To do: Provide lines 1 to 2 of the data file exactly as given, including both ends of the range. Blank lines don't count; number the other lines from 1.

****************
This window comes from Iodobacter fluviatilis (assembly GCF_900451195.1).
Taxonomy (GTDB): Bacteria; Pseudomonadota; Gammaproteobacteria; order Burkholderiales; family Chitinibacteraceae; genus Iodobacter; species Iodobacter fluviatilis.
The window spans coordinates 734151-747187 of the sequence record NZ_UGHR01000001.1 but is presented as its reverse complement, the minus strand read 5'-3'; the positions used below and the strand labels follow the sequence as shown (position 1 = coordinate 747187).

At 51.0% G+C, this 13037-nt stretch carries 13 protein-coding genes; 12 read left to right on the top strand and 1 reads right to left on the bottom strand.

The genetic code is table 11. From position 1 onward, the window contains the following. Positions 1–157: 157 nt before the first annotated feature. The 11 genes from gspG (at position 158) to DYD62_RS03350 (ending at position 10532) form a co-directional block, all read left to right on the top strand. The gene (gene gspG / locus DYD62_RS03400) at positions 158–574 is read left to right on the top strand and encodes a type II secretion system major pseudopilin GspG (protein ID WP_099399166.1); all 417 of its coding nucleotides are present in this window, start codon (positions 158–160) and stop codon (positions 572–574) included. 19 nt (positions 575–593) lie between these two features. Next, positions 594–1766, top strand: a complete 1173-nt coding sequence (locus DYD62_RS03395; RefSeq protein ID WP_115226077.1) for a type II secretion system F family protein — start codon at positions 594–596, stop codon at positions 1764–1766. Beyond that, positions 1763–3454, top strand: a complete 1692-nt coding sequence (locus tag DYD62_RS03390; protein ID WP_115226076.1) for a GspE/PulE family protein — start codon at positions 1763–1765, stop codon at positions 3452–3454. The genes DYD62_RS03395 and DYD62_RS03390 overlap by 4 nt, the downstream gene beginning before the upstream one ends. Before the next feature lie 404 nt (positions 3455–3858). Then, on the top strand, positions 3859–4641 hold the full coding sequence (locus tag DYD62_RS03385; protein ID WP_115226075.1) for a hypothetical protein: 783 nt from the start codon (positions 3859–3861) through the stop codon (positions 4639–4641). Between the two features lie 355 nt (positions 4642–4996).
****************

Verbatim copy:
This window comes from Iodobacter fluviatilis (assembly GCF_900451195.1).
Taxonomy (GTDB): Bacteria; Pseudomonadota; Gammaproteobacteria; order Burkholderiales; family Chitinibacteraceae; genus Iodobacter; species Iodobacter fluviatilis.